Restaurants

What’s not to love about Westport

STORY BY Kelly Cannon
PHOTOS BY Kenny Johnson

Bon Bon Atelier has more crafty materials than most people would know what to do with, so the shop also offers classes to get people inspired and started on handmade projects.

Westport sets the scene for everyone from history buffs to live-music fans. It’s a city bedrock for food and entertainment, so there’s little chance you haven’t spent some time enjoying the neighborhood, but have you been lately? Old favorites are still offering top-notch food, drinks, movies and music while new discoveries are debuting wonderful wares guaranteed to make you a regular.

Restaurants in Westport have always offered some of the best eating in town with legends like Mario’s Grinder Co. (204 Westport Road), which was originally the first hot-dog stand in Kansas City. Mario’s still serves first-rate grinders out of its bright yellow building, like it’s been doing since 1976.

Another Kansas City favorite, Broadway Café (4106 Broadway), has been pouring coffee for 20 years. Its beans are roasted at the Broadway Roasting Company just up the street from the café, and in addition to serving some of the best coffee drinks in Kansas City, the café also sells whole beans to individuals and businesses across the United States.

Murray’s Ice Cream & Cookies (4120 Pennsylvania Ave.) remains a Kansas City institution, serving some of the most delicious ice cream in town for almost three decades. Its professional scoopers post just-made flavors on its Facebook page, so you never have to wonder whether One Drunk Monk, Three Nuts in a Tub or A Tale of Two Toffees are available. Don’t leave without getting a gingersnap. Murray’s might be known for ice cream, but the sweet savants there also know how to bake amazing cookies.

Of course, no discussion of Kansas City mainstays is complete without mentioning the Westport Flea Market Bar & Grill (817 Westport Road). The cheeseburger ($8.49) has long been my favorite in Kansas City, and they offer fried pickles ($4.99), which I can’t resist. On Sunday nights, go for the live music and half-price burgers. Wednesdays and Thursdays are trivia nights. Who knows, you and your smartest friends might just win enough money to pay your bar tab for the night of revelry.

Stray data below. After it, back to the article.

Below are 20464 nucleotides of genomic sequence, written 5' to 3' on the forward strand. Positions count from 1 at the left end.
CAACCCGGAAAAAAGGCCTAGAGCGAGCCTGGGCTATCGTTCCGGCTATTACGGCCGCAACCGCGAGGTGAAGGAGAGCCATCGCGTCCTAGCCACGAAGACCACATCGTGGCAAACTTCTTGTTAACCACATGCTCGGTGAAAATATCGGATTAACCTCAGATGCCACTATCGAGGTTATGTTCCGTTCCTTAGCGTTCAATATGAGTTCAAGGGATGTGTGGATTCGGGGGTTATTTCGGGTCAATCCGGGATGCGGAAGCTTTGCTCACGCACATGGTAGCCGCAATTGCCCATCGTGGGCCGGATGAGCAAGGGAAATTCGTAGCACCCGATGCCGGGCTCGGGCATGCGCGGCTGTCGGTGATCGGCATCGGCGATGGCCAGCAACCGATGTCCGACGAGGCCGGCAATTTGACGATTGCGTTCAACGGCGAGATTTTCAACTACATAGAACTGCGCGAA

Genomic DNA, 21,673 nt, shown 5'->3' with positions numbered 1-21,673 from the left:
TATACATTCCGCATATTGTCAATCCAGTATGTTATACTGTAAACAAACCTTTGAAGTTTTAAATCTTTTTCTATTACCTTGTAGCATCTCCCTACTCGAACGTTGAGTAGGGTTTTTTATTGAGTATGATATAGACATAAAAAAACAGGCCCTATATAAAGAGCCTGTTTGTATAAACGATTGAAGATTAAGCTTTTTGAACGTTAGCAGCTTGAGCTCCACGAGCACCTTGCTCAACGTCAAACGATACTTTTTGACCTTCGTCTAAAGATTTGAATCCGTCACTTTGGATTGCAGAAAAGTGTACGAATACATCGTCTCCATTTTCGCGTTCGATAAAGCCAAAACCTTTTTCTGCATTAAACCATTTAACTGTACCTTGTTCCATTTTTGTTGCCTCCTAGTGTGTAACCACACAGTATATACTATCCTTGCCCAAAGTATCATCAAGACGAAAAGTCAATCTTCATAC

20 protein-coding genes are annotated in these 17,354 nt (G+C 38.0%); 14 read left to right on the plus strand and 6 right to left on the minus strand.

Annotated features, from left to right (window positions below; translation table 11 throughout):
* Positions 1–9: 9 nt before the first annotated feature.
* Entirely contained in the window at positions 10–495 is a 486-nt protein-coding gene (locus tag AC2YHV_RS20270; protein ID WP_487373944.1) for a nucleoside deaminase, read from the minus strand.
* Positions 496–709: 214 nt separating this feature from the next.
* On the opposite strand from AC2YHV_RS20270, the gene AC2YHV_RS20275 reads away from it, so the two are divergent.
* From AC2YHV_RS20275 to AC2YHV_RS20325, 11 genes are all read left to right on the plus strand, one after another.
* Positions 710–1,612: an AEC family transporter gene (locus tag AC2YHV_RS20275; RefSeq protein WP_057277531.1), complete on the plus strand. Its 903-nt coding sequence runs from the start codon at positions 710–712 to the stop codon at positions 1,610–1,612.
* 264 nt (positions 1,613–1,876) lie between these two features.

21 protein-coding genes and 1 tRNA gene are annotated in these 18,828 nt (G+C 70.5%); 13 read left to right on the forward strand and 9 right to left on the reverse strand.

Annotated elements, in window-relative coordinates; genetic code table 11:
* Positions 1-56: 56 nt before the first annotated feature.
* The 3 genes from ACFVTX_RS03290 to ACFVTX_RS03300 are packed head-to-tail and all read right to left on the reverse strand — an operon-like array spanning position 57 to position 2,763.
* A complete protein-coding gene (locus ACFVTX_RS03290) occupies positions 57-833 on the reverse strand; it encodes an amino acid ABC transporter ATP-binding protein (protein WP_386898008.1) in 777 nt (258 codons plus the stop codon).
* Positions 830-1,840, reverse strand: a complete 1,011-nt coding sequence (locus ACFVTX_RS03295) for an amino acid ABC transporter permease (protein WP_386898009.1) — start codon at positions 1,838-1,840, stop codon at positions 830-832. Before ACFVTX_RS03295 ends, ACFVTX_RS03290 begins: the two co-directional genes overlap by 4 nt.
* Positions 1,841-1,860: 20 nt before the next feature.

There also are plenty of newer restaurants that are so good they’re destined to become stars in the Westport scene. At Sung Son Vietnamese Bistro (4116 Pennsylvania Ave.), you can order from the menu or eat from the buffet for both lunch and dinner. With the buffet, you also get your choice of 10 types of pho (Vietnamese noodle soup). If you come for dinner, get the banh xeo (Vietnamese rice flour crêpe).

Across the street, Korma Sutra (4113 Pennsylvania Ave.) offers fresh, delicious and—in keeping with its name—sensual Indian food. The lunch buffet always tastes fresh and offers a nice bit of spicy heat in most dishes. Too often, Indian buffets try to cater to the least adventurous palate and lose what makes the cuisine unique. There are plenty of choices for vegetarians and enough variety to satisfy omnivores.

One of my latest discoveries and subsequent favorites is the Little Egypt Café (3927 Broadway St.), owned by Egyptian-born Mohamed Hakam, who used to be an Egyptian tour guide. I have yet to venture beyond ordering the house grill (a selection of grilled meats including chicken, lamb and beef) with the veggie combo platter because the two give me a little bit of everything I love, but I have friends who rave about the lamb shanks and chops.

If you’d prefer to make your own exotic foods, Pryde’s Old Westport (115 Westport Road) is the place for you. I can spend hours poring over its extensive selection of kitchen accessories. Butchers, bakers and candlestick makers will not be disappointed with the variety of pots, pans, gadgets and dishes that are available. Don’t forget to go downstairs where you can find canning jars in all sizes, a huge selection of Fiestaware and the Upper Crust Bakery (open only on Fridays and Saturdays), where two sisters bake buttercrust pies and quiches that often are sold right out of the oven.

Bon Bon Atelier (314 Westport Road), coincidentally also owned by two sisters, features a wide variety of goods for creative types. It offers the best selection of Liberty fabrics in the area and dozens of other designer fabrics that you’ll fall in love with. Books on fashion, clothes, crafting and travel dot the surfaces throughout the store. There’s also yards of hand-printed papers and art tape to make wrapping gifts a completely unique experience. For those of you who knit and crochet, you’ll be inspired by Bon Bon’s selection of yarns and floss. It’s also one of the few places I know of to get 100 percent cotton thread.

If you love to look at all the raw materials but don’t know how to get started on your own project, don’t fret. Classes on projects like button headbands, infinity scarves, zip pouches and appliqué pillows are held in the back room. One-on-one classes are a very reasonable $20 per hour.

Vintage shoppers often drop in to Re-Runs (4041 Broadway St.) for its huge selection of shoes, clothing and accessories from the 1920s to the 1980s. Check back often because the selection changes frequently.

One of my favorite Westport hangouts is City in Motion (3925 Main St.). The dance studio offers children and adult classes in multiple types of dance. I’ve taken burlesque, ballet, hip-hop and Pilates in the studio, but my new favorite is Dance for Musical Theater, taught by Spinning Tree Theatre founder Andy Parkhurst. There’s no better way to spend a Monday night than pretending to be a Jet or perfecting the famous Fosse finger snap.

Westport is such a huge part of the Kansas City scene that there’s no way to actually do it justice in a single article. The weather is nice, the drinks are waiting, and the good times are in the making.

See more pics HERE!